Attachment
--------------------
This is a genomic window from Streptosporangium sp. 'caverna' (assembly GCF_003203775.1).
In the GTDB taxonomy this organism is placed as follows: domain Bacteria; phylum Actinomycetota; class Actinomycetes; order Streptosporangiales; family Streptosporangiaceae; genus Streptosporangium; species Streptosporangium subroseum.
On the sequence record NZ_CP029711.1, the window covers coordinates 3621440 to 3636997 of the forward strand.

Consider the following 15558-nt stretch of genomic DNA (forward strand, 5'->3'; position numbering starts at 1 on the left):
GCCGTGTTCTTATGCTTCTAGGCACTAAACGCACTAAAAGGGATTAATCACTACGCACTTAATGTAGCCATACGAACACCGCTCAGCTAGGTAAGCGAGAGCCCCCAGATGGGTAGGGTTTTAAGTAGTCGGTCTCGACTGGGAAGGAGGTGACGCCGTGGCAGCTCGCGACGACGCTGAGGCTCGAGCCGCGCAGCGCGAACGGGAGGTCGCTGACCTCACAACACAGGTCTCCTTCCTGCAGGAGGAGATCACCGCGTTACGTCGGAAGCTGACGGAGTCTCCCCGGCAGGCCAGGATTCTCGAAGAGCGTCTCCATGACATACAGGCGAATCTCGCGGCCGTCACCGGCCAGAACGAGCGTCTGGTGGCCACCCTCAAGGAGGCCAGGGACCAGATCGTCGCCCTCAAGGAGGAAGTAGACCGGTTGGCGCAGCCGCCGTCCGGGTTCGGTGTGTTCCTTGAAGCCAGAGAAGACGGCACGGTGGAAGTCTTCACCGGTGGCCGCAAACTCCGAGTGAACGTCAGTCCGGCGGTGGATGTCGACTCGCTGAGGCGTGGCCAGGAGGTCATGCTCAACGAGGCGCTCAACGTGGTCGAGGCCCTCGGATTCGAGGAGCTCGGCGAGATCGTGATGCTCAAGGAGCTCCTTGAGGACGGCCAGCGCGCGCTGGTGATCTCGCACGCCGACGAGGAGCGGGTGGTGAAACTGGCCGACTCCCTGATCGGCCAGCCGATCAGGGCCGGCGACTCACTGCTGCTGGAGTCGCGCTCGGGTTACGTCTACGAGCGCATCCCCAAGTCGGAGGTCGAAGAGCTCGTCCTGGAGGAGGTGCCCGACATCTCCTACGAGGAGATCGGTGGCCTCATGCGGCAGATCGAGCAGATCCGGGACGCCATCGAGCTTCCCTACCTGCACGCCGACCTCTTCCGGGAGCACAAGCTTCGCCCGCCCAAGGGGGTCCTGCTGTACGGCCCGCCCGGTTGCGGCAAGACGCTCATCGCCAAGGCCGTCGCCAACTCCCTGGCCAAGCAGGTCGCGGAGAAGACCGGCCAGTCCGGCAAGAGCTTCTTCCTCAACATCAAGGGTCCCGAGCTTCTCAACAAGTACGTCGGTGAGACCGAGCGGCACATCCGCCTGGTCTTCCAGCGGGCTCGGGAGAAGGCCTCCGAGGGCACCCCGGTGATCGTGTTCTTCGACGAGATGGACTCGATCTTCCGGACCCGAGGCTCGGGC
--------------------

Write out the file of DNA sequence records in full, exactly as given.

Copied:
This is a genomic window from Streptosporangium sp. 'caverna' (assembly GCF_003203775.1).
In the GTDB taxonomy this organism is placed as follows: domain Bacteria; phylum Actinomycetota; class Actinomycetes; order Streptosporangiales; family Streptosporangiaceae; genus Streptosporangium; species Streptosporangium subroseum.
On the sequence record NZ_CP029711.1, the window covers coordinates 3621440 to 3636997 of the forward strand.

Consider the following 15558-nt stretch of genomic DNA (forward strand, 5'->3'; position numbering starts at 1 on the left):
GCCGTGTTCTTATGCTTCTAGGCACTAAACGCACTAAAAGGGATTAATCACTACGCACTTAATGTAGCCATACGAACACCGCTCAGCTAGGTAAGCGAGAGCCCCCAGATGGGTAGGGTTTTAAGTAGTCGGTCTCGACTGGGAAGGAGGTGACGCCGTGGCAGCTCGCGACGACGCTGAGGCTCGAGCCGCGCAGCGCGAACGGGAGGTCGCTGACCTCACAACACAGGTCTCCTTCCTGCAGGAGGAGATCACCGCGTTACGTCGGAAGCTGACGGAGTCTCCCCGGCAGGCCAGGATTCTCGAAGAGCGTCTCCATGACATACAGGCGAATCTCGCGGCCGTCACCGGCCAGAACGAGCGTCTGGTGGCCACCCTCAAGGAGGCCAGGGACCAGATCGTCGCCCTCAAGGAGGAAGTAGACCGGTTGGCGCAGCCGCCGTCCGGGTTCGGTGTGTTCCTTGAAGCCAGAGAAGACGGCACGGTGGAAGTCTTCACCGGTGGCCGCAAACTCCGAGTGAACGTCAGTCCGGCGGTGGATGTCGACTCGCTGAGGCGTGGCCAGGAGGTCATGCTCAACGAGGCGCTCAACGTGGTCGAGGCCCTCGGATTCGAGGAGCTCGGCGAGATCGTGATGCTCAAGGAGCTCCTTGAGGACGGCCAGCGCGCGCTGGTGATCTCGCACGCCGACGAGGAGCGGGTGGTGAAACTGGCCGACTCCCTGATCGGCCAGCCGATCAGGGCCGGCGACTCACTGCTGCTGGAGTCGCGCTCGGGTTACGTCTACGAGCGCATCCCCAAGTCGGAGGTCGAAGAGCTCGTCCTGGAGGAGGTGCCCGACATCTCCTACGAGGAGATCGGTGGCCTCATGCGGCAGATCGAGCAGATCCGGGACGCCATCGAGCTTCCCTACCTGCACGCCGACCTCTTCCGGGAGCACAAGCTTCGCCCGCCCAAGGGGGTCCTGCTGTACGGCCCGCCCGGTTGCGGCAAGACGCTCATCGCCAAGGCCGTCGCCAACTCCCTGGCCAAGCAGGTCGCGGAGAAGACCGGCCAGTCCGGCAAGAGCTTCTTCCTCAACATCAAGGGTCCCGAGCTTCTCAACAAGTACGTCGGTGAGACCGAGCGGCACATCCGCCTGGTCTTCCAGCGGGCTCGGGAGAAGGCCTCCGAGGGCACCCCGGTGATCGTGTTCTTCGACGAGATGGACTCGATCTTCCGGACCCGAGGCTCGGGC